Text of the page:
3D printers have long been used in design labs, like the ones where tools are developed. The first time I saw one was in the late 90s at DeWalt’s prototyping lab. It created 3D objects by projecting a pair of laser beams into a vat of resin; the resin hardened where the beams converged. These days, the more common method is to use an extruder that moves on a 3D axis in response to commands that originate in a CAD program. They usually extrude layer upon layer of plastic or metal but the device developed by Andry Rudenko extrudes concrete—a custom blend of bagged concrete, sand, and additives. It cures rather slowly but is viscous enough to print with.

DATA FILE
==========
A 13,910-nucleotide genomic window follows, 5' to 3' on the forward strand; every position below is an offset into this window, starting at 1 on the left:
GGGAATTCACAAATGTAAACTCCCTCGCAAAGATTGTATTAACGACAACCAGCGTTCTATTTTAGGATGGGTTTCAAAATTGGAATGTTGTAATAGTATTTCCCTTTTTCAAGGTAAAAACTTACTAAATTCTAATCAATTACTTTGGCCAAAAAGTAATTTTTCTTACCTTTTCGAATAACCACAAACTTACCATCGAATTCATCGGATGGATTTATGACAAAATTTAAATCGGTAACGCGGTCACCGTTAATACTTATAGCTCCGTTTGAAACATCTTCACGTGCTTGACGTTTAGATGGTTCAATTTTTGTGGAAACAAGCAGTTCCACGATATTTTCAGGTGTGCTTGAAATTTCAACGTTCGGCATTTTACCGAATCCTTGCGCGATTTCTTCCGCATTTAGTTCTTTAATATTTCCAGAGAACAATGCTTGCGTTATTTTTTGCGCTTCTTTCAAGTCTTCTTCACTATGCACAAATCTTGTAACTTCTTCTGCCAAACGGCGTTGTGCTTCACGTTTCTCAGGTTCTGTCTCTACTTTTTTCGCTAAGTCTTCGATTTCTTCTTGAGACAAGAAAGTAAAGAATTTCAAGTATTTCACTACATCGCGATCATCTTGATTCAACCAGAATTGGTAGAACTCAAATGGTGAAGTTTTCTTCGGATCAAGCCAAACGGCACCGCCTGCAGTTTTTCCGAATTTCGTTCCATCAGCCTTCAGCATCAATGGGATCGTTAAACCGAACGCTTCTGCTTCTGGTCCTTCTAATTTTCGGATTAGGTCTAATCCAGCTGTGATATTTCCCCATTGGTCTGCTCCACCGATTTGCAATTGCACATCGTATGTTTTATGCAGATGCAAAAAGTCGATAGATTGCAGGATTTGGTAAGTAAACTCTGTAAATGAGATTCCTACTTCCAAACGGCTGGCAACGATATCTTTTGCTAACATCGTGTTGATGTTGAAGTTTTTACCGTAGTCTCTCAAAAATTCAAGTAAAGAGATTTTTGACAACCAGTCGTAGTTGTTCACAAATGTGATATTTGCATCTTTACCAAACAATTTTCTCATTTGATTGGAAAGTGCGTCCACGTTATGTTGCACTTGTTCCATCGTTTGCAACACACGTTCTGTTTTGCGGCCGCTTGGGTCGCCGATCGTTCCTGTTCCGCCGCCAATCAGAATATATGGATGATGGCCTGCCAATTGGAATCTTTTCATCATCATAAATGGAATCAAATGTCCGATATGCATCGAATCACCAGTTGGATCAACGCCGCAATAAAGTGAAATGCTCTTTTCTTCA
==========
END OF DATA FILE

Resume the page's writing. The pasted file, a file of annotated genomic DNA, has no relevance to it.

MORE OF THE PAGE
Rudenko, a Minnesota contractor with experience in engineering and architecture, built the machine in his garage and is the process of printing a small castle in his backyard (first video below). He eventually hopes to be able to print cheap full-size houses in 24 hours. In case you are thinking this is just one man’s crazy idea, think again because others are doing it. A Slovenian company called BetAbram is doing something similar (second video below) and a Chinese company called Winsun prints building components in a plant and transports them to the jobsite for assembly (third video below). They’re essentially doing panelized construction with concrete.